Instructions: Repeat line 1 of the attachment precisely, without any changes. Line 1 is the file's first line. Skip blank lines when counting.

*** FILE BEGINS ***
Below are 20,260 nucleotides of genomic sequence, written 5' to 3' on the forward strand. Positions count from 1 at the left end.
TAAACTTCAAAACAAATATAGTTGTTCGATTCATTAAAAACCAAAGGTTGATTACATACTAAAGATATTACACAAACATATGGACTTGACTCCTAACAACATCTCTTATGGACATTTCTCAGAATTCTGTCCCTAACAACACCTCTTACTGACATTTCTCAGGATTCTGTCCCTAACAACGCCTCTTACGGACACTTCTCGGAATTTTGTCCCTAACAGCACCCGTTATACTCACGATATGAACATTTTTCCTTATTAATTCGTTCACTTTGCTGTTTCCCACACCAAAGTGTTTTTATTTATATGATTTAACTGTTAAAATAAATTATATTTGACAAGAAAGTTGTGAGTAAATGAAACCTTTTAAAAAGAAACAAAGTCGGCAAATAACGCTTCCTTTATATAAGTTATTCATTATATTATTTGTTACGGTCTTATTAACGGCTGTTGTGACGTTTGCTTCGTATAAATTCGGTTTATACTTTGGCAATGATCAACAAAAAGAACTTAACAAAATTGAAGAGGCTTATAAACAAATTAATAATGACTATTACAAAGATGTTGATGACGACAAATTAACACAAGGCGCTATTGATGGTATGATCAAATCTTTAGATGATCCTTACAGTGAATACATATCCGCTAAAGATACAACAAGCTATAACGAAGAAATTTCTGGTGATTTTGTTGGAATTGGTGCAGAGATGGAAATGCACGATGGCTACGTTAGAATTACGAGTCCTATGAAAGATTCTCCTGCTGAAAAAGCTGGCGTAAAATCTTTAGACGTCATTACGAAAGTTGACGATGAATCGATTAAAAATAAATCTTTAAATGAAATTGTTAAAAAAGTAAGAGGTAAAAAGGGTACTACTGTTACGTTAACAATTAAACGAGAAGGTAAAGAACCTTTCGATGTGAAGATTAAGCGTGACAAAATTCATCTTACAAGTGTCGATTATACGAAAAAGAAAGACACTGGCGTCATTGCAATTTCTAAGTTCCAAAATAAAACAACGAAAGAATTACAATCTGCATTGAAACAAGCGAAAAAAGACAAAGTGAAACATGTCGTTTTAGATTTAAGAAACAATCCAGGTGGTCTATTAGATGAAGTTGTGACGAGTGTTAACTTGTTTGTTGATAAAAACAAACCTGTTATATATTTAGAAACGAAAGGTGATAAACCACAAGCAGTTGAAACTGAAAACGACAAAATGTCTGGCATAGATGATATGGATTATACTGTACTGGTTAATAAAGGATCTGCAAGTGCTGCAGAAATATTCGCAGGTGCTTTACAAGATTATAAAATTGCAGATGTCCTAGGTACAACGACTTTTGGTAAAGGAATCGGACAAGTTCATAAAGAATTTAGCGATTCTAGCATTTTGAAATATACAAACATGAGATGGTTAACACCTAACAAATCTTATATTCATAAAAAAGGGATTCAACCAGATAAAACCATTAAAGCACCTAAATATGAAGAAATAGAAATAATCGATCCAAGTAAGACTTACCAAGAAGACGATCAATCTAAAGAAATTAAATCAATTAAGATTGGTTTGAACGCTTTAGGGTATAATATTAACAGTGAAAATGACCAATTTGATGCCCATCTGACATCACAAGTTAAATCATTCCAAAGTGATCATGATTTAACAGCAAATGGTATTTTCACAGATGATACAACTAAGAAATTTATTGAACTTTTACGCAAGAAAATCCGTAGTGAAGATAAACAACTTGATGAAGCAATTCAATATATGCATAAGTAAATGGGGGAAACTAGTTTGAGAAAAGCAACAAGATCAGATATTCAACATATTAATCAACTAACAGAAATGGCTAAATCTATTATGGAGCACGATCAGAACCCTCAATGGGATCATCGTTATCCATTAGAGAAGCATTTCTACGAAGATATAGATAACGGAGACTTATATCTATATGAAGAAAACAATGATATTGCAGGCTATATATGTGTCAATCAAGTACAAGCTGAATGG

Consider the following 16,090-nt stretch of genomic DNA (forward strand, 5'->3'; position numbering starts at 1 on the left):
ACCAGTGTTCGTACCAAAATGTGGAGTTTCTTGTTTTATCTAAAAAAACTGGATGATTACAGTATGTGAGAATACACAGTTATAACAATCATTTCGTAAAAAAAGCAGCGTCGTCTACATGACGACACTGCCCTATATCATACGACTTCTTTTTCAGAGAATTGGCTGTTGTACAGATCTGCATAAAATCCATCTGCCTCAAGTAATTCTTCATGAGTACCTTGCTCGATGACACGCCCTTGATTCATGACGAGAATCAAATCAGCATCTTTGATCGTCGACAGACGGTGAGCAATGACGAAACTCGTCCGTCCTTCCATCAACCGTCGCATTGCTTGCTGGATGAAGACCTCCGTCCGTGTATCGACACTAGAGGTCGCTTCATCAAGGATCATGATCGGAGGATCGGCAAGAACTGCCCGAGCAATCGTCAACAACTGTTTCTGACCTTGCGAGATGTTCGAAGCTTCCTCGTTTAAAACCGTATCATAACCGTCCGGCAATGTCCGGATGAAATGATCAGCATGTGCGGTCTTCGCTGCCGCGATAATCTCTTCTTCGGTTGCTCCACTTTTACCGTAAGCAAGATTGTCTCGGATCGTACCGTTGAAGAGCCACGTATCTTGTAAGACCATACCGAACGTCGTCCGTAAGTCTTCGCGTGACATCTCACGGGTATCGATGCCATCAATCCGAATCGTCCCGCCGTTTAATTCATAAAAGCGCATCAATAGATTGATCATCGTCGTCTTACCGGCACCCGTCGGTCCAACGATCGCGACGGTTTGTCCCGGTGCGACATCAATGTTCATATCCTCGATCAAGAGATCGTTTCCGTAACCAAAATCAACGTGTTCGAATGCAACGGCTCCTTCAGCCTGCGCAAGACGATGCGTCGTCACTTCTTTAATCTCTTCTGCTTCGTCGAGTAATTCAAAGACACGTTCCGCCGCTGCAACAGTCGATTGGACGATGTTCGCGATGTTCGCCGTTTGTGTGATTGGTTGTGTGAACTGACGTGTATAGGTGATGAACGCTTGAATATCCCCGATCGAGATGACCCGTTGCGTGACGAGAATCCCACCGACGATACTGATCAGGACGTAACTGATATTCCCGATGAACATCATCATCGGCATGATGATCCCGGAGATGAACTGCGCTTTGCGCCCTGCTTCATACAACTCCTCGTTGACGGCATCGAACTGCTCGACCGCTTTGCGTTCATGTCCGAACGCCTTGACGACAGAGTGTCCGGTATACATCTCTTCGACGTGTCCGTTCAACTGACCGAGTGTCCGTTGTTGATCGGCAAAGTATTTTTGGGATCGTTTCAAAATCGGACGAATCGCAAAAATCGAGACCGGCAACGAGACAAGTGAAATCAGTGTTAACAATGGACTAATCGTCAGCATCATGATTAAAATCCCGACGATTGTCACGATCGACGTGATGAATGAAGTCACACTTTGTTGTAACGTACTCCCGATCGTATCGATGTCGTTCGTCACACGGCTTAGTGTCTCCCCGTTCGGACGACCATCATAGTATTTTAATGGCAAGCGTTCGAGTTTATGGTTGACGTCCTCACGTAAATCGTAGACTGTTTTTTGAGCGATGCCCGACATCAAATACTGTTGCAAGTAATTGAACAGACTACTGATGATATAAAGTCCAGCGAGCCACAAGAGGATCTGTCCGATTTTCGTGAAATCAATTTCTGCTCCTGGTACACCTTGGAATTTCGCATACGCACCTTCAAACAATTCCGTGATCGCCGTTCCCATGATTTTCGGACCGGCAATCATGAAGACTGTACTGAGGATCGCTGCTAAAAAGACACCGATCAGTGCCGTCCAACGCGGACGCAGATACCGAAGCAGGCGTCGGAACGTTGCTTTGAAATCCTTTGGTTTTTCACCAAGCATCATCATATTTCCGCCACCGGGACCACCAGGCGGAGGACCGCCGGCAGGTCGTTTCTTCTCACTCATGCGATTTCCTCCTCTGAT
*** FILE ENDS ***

Below are 20,260 nucleotides of genomic sequence, written 5' to 3' on the forward strand. Positions count from 1 at the left end.